It is easy to live with a false sense of security that our financial lives are “in order”. However, sometimes things are not as they appear. Take the 100 mile an hour goat for instance. Two guys are hunting in the woods when they come across a clearing and a really deep hole. In fact, the hole is so deep they can’t see the bottom. One man says to the other, “Let’s get something and throw it down the hole to see how long it takes to hit bottom.” They scurry around to find something, but all they can find is an old automobile transmission. They carry the transmission to the hole and toss it in. About that time they hear a rustling in the bushes and look up to see a goat running straight at them doing about 100 miles an hour. They both step aside and the goat jumps head first down the hole. A farmer appears from the other side of the clearing and says, “Hey, have you guys seen my goat?” “As a matter of fact, we have,” says one of the men. “Your goat came out of the bushes running straight at us and jumped into that big hole.” The farmer replies, “Oh, that couldn’t have been my goat. I had my goat chained to an automobile transmission.”
Like those hunters, sometimes our actions can have unintended consequences. It is important to know what the potential consequences can be from our financial action plan. First, if you have no plan, you face a future of uncertainty, potential financial devastation, and possibly unnecessary litigation. Having no plan can lead to a big deep hole that seems to have no bottom. Don’t walk—Run to professional advisors that can assist in getting a well defined plan in place to accomplish your financial goals.
A financial action plan to “get your financial house in order” should include consideration of the six following financial disciplines: Estate Planning, Risk Management, Cash Management, Retirement Planning, Tax Strategies, and Asset Allocation. Each discipline requires you to answer certain questions that only you can answer. Let’s examine some of those questions.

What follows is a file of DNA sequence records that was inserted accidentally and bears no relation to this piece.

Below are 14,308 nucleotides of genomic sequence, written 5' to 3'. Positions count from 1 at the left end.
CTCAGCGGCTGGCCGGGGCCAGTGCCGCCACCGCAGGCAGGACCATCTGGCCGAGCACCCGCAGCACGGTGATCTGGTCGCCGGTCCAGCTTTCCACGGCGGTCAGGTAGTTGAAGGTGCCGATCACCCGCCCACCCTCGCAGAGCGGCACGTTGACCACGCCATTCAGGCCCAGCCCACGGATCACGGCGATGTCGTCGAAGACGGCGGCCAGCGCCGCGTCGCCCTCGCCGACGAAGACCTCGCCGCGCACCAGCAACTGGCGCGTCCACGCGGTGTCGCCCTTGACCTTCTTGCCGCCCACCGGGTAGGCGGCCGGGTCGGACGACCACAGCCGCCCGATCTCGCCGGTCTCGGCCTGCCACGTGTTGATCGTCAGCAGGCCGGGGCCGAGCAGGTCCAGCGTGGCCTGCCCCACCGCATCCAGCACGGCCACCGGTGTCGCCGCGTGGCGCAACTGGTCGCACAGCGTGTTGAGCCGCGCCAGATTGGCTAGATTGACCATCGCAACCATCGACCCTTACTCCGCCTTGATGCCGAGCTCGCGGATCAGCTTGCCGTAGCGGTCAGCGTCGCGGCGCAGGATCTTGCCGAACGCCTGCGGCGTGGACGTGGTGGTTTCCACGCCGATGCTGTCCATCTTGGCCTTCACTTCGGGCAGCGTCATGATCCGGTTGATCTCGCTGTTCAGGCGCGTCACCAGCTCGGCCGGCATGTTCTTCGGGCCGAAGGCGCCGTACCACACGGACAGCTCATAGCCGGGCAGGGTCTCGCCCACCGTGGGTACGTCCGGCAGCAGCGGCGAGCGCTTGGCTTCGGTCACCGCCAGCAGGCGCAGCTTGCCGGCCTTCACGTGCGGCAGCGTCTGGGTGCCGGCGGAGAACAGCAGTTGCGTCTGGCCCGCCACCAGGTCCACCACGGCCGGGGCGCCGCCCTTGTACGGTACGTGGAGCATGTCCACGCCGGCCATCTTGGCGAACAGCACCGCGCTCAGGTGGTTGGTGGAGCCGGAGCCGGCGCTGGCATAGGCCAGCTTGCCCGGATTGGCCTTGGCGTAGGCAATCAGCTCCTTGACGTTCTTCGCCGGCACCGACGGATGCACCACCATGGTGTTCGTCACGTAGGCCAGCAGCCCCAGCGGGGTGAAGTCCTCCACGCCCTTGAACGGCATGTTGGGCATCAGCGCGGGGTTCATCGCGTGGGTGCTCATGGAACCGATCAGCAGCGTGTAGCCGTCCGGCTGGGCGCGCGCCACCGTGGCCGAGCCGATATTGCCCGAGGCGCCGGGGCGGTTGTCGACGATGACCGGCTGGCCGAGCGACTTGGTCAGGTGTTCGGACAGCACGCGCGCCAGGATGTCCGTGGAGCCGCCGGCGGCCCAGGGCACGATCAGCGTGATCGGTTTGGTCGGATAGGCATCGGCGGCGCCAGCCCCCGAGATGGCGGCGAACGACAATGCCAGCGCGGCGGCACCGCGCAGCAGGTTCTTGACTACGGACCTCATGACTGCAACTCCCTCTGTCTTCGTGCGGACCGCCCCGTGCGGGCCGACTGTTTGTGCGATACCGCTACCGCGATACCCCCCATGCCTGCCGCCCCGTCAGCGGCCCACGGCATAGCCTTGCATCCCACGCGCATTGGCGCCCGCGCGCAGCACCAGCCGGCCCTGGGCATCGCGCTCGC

Estate Planning requires you to answer these questions: What do I have? Where do I want it to go? How do I want my heirs to receive distributions--lump sum or on-going income? Who do I want to serve as my successor trustee, executor, POA power of attorney for financial matters and health care matters? Do I want to spare my heirs the hassle and expense of probate? If my beneficiaries were to predecease me, where would I want their share of the estate to go? Do I want to include my church or charity in the distribution of my assets?
Risk Management addresses these issues: How will my spouse and dependent heirs survive financially in the event of my premature death? Am I properly protected if faced with catastrophic illness, disability, long term care, and property and casualty loss?
Cash Management looks at the challenge of maintaining a properly funded emergency fund. Do I have three to six months of my living expenses set aside as readily available resources, with checkbook access, for all of life’s little emergencies? Am I maintaining good records and receipts for accounting purposes?